The Elephant in the Room | Tom Hoopes | Catholic World Report
Ten ways the media has failed to protect kids.
When reporters first began to pound Pope Benedict XVI, spuriously, on the abuse problem, the Internet news outlets of the biggest media companies in the world had to make a tough choice. What to feature: the slideshow of Tiger Woods’ latest porn-star mistress, available to all users regardless of age; the viral video of “Bombshell” McGee stripping before she met Jesse James, so popular with the middle-school crowd; or the hard-hitting critique of how careless the Pope is about children?
The irony of it would have been funny if it wasn’t so disgusting.
Sometimes we are most oblivious to what is most obvious. So let us describe the elephant in the room regarding the abuse scandals and how the biggest players in the media handle issues of sexuality, children, and abuse.
1. Media companies send sex images to your kids for money. All of the networks air shows that dwell on violent, sexual, and pornographic themes during prime time, when kids are watching. Ask kids their favorite television shows over the last decade and you will hear CSI, Law & Order, and other shows that contain sexual themes. Know any Hannah Montana fans? The media has delivered actress Miley Cyrus topless (in Vanity Fair) and pole-dancing on an ice cream truck (at the Teen Choice Awards). She’s 17. Other media companies get rich off of pornography, plain and simple.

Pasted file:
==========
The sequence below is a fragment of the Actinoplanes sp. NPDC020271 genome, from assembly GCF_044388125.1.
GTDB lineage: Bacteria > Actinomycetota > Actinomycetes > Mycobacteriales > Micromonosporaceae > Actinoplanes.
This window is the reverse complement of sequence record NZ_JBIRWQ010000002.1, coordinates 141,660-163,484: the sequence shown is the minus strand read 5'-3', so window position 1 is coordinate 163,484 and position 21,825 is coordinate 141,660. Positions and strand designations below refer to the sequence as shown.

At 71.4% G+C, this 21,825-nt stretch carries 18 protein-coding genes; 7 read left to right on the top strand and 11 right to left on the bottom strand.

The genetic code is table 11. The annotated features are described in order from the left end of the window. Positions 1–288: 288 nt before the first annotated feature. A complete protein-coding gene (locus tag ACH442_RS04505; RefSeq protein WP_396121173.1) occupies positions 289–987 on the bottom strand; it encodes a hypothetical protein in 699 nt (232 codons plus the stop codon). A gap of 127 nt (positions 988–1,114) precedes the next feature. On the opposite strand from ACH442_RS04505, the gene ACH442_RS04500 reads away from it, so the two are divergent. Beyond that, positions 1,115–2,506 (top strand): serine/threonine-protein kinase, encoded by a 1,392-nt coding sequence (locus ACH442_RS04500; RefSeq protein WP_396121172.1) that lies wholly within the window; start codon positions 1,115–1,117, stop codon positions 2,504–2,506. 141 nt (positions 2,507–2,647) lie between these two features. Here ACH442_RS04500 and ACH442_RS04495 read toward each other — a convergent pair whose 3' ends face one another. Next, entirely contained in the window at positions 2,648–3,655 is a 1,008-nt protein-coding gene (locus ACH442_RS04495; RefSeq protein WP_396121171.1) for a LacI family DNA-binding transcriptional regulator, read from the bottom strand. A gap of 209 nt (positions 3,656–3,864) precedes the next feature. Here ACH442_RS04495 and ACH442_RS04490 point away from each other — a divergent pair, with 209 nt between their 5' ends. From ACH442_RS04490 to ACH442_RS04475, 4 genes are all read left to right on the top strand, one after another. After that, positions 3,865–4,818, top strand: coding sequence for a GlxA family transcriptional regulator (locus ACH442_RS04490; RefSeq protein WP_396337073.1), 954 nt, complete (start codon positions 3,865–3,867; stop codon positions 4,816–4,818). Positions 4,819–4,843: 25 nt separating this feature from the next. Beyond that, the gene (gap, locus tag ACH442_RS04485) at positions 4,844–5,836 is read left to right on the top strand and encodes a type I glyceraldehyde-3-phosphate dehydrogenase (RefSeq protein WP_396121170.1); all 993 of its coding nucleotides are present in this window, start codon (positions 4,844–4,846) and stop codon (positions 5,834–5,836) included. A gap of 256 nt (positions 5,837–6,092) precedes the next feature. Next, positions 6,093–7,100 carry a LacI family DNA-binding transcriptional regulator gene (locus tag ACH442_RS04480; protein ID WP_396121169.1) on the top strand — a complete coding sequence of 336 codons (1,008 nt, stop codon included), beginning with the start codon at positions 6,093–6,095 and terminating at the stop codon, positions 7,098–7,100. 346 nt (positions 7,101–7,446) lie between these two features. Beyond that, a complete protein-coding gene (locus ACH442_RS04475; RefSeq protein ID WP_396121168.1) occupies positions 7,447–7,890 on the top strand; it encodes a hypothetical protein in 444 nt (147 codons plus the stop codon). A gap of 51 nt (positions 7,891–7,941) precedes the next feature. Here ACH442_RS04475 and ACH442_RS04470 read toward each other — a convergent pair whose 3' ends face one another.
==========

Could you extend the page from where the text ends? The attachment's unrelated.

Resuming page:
Pope Benedict XVI challenged lay people on April 16, 2008 in Washington, DC, when he said: “What does it mean to speak of child protection when pornography and violence can be viewed in so many homes through media widely available today?” His point: the Church is doing what it can, but it’s not getting any help from a culture that has made even the news unwatchable for kids.
2. The media ignores today’s hurricane to report a stiff wind long ago. Federal statistics say that today one in four girls and one in six boys are sexually abused before the age of 18.
US Department of Health and Human Services statistics show that there were 90,000 substantiated abuse cases in 2003 in the United States. The John Jay report found that there were 10,667 abuse allegations total against Catholic priests in the United States between 1950 and 2003, many of them unsubstantiated.
On the one hand, Penn State’s Philip Jenkins, who has studied both anti-Catholicism and sex abuse said, “research of cases over the past 20 years indicates no evidence whatever that Catholic or other celibate clergy are any more likely to be involved in misconduct or abuse than clergy of any other denomination—or indeed, than non-clergy,” and called the coverage “a gross efflorescence of anti-Catholic rhetoric.”
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